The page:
A critical analysis of the efficacy of law as tool to control Deforestation in Uganda

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Kampala International University, School of Law
Uganda is a tropical country and much of it lies on the African plateau between 900-1,500 meters above sea level. The bio-geography, climate and topography have contributed to the biological richness of the ecosystems of the country. The tropical high forests occur in three distinct geographical zones, characterized by rainfaU regimes; the eastern rim of the Western Rift Valley in the west, the broad belt around the north-western shores of Lake Victoria and the mountains in the east of the country. The greater proportion of the original forest cover has been reduced and is degraded. The forest vegetation is a complexity, influenced climate, altitude and soil depth and provides an area of species endem ism ofthe global significance. Much of the tropical forest ecosystem under formal management remains in the protected forest ecosystem comprising the National Parks, Wildlife Reserves and Forest Reserves covering about 14 per cent ofthe country's area. A large pmtion ofthe tropical high forests has been harvested and treated and therefore no s ignificant areas of the forest are completely original and natural. Some tropical high forests still exists on the public and private land outside the protected areas; however the forests are largely degraded and . threatened through uncontrolled harvesting and forest clearance for other land uses. The tropical forests are vital to the economy, society and the environment. Large portions carry commercial species of trees that provide economic bases for the country's wood economy. They provide energy, non-wood forest products and employment as well as supporting the subsistence needs of the rural population and are vital for environmental services that contribute to agricultural production. The biodiversity values contribute to natural beauty that is the basis fo·r tourism contributing to socio-economic development and wildlife conservation as well as offering basis for research and education. Uganda had well-established tropical forest management systems dating from the I 900s that declined by mid 1970s. Initially the forests were exploited for rubber and later for timber. The forest yie ld was r.egulated by polycyclic method of working with 30-40 year intervals between felling. Subsequently the monocyclic method of yield regulation involving forest canopy management to permit rapid regeneration was adopted to increase the yield of exploitable timber sizes. The forest management practices in the Forest Reserves were based on the forest management plans (FMPs) supported by ecological and s ilvicu ltural research. The increased awareness of the biodiversity and environmental values of the tropical forests iv during the late 1980s lead to a change in management to more diverse regime aimed at sustainable utilization of the forest resources. Forest zoning has been introduced to provide products and services to an increasing population and various stakeholders and the forest management integrates the local community participation and needs. The tropical forests are currently managed under different institutions, the National Environmental Management Act (NEMA), the Uganda Wildlife Authority (UWA) and the Uganda Forestry Authority (UF A). The policies and legislation generally focus on different components of biodiversity (wildlife), especially the fauna and trees; however common conservation strategies involving zoning the tropical high forests are being applied. Sound silviculture, well planned and coordinated forest management activities supported by sufficient investment and strong institutions will ensure the sustainable management of the tropical high forests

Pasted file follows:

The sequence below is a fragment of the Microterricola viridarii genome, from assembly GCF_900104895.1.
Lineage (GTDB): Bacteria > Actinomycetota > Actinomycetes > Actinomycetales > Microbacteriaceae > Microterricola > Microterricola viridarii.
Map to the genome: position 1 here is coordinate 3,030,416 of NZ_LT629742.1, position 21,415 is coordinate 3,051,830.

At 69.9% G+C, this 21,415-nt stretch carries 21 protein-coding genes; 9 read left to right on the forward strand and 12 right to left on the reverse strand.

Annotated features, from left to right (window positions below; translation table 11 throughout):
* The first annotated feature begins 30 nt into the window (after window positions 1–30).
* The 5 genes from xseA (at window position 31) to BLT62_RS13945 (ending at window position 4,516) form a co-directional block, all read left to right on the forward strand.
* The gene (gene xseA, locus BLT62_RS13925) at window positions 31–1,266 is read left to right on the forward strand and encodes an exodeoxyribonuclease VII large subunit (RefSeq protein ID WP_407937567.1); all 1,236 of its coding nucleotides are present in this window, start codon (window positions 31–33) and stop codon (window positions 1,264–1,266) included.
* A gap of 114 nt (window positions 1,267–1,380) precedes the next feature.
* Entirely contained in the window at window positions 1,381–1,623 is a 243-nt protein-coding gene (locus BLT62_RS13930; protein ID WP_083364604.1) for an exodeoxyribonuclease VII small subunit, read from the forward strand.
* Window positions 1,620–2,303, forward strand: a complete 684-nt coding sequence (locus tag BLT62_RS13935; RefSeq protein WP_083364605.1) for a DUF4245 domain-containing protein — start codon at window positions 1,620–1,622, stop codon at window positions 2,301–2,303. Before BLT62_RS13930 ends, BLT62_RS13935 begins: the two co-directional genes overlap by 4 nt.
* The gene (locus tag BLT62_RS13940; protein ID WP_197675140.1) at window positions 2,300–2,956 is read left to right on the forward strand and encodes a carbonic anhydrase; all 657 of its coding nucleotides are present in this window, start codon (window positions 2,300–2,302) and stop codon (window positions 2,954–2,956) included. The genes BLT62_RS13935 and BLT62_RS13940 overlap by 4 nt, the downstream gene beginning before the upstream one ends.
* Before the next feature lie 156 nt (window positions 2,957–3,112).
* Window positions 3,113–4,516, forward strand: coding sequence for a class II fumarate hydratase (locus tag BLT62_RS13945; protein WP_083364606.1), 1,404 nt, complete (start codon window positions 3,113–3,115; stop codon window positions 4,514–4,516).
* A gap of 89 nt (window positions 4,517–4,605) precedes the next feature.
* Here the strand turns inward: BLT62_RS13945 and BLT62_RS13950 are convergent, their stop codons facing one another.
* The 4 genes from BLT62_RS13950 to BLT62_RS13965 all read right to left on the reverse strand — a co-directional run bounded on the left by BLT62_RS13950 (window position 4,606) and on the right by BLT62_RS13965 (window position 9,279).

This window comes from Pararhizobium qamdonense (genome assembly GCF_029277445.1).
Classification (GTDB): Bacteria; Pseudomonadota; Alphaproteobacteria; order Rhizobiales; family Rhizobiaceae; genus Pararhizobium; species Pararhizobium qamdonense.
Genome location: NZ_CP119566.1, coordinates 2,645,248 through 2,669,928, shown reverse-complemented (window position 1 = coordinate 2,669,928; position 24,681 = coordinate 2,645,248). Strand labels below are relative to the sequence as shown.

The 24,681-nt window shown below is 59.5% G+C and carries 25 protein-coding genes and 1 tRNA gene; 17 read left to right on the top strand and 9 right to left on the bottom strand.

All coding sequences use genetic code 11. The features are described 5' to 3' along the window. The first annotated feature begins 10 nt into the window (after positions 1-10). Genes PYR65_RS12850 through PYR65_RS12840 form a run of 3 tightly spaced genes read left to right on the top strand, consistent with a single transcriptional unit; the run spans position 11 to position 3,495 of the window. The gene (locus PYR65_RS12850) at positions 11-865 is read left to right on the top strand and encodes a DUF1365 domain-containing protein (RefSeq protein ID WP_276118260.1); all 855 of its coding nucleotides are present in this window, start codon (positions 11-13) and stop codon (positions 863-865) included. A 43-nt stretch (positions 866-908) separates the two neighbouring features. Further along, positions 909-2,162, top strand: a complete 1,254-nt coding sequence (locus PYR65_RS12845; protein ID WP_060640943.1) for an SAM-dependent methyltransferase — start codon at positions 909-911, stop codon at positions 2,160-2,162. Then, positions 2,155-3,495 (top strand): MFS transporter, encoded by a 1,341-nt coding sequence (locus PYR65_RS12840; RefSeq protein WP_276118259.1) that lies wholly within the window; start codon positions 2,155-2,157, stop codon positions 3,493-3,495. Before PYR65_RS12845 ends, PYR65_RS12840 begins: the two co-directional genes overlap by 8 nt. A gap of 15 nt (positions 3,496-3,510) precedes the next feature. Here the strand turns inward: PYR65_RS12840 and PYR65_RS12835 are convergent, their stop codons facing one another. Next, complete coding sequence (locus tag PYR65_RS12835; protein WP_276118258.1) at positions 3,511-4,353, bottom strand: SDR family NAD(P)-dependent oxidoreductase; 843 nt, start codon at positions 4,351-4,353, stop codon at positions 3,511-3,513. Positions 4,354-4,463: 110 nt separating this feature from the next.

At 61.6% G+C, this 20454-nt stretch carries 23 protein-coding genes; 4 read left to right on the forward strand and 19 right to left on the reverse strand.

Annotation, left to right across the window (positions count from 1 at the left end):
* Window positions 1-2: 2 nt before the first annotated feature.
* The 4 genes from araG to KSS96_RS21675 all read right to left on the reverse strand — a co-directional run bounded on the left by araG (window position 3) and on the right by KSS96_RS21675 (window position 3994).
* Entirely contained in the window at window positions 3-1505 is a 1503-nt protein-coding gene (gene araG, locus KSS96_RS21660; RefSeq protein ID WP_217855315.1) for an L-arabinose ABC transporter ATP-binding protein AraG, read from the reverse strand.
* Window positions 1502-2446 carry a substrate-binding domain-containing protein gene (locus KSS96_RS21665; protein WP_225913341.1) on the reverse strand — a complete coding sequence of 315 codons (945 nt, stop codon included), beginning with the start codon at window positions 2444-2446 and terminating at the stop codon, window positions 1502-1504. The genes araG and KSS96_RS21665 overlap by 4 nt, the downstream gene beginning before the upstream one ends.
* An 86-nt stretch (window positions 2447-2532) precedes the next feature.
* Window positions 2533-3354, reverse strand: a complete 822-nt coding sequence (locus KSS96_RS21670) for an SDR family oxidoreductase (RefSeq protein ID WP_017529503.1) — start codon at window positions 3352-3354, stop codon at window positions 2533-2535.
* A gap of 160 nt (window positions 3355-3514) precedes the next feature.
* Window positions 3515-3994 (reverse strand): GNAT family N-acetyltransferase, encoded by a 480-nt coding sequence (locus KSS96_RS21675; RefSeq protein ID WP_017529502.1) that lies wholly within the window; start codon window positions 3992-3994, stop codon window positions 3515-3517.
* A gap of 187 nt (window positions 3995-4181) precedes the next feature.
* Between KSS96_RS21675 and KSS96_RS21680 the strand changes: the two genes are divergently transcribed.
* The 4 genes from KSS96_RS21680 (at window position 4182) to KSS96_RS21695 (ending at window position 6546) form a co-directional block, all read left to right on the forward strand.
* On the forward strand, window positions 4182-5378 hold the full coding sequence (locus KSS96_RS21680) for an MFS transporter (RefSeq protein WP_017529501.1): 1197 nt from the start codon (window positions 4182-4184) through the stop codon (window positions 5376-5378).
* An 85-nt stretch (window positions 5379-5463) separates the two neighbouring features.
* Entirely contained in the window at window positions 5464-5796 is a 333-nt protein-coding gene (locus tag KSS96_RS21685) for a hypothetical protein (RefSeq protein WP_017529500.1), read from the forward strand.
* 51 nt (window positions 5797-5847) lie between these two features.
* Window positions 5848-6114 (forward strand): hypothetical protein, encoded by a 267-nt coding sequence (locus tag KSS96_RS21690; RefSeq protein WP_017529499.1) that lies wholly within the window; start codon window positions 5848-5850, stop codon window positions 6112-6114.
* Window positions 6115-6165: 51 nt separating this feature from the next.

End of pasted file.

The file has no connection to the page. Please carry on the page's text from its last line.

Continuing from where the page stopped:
A research dissertation submitted to the school of laws in partial fulfillment of the a ward of Bachelor’s Degree in law at Kampala International University
Law, Deforestation, Uganda